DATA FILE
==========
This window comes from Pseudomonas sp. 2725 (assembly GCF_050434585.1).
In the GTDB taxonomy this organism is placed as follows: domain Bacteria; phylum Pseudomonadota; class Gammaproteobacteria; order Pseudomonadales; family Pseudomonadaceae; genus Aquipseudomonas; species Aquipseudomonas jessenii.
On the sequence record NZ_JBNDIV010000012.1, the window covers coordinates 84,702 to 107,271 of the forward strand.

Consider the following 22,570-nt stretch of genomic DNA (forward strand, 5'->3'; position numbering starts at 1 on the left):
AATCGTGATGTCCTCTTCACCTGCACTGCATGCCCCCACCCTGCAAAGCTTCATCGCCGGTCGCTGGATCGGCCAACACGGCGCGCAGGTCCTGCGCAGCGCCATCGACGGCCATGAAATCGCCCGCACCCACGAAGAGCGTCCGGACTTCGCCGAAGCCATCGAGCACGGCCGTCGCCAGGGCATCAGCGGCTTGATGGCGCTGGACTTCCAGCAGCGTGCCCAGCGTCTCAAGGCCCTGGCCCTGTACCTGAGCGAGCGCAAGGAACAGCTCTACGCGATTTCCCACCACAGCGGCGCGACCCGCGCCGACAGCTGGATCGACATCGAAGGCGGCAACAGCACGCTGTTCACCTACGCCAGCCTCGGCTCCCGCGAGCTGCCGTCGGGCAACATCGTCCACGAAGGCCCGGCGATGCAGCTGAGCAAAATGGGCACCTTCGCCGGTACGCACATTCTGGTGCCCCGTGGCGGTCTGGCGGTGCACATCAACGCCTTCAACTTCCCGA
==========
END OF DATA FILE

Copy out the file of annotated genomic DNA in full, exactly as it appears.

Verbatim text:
This window comes from Pseudomonas sp. 2725 (assembly GCF_050434585.1).
In the GTDB taxonomy this organism is placed as follows: domain Bacteria; phylum Pseudomonadota; class Gammaproteobacteria; order Pseudomonadales; family Pseudomonadaceae; genus Aquipseudomonas; species Aquipseudomonas jessenii.
On the sequence record NZ_JBNDIV010000012.1, the window covers coordinates 84,702 to 107,271 of the forward strand.

Consider the following 22,570-nt stretch of genomic DNA (forward strand, 5'->3'; position numbering starts at 1 on the left):
AATCGTGATGTCCTCTTCACCTGCACTGCATGCCCCCACCCTGCAAAGCTTCATCGCCGGTCGCTGGATCGGCCAACACGGCGCGCAGGTCCTGCGCAGCGCCATCGACGGCCATGAAATCGCCCGCACCCACGAAGAGCGTCCGGACTTCGCCGAAGCCATCGAGCACGGCCGTCGCCAGGGCATCAGCGGCTTGATGGCGCTGGACTTCCAGCAGCGTGCCCAGCGTCTCAAGGCCCTGGCCCTGTACCTGAGCGAGCGCAAGGAACAGCTCTACGCGATTTCCCACCACAGCGGCGCGACCCGCGCCGACAGCTGGATCGACATCGAAGGCGGCAACAGCACGCTGTTCACCTACGCCAGCCTCGGCTCCCGCGAGCTGCCGTCGGGCAACATCGTCCACGAAGGCCCGGCGATGCAGCTGAGCAAAATGGGCACCTTCGCCGGTACGCACATTCTGGTGCCCCGTGGCGGTCTGGCGGTGCACATCAACGCCTTCAACTTCCCGA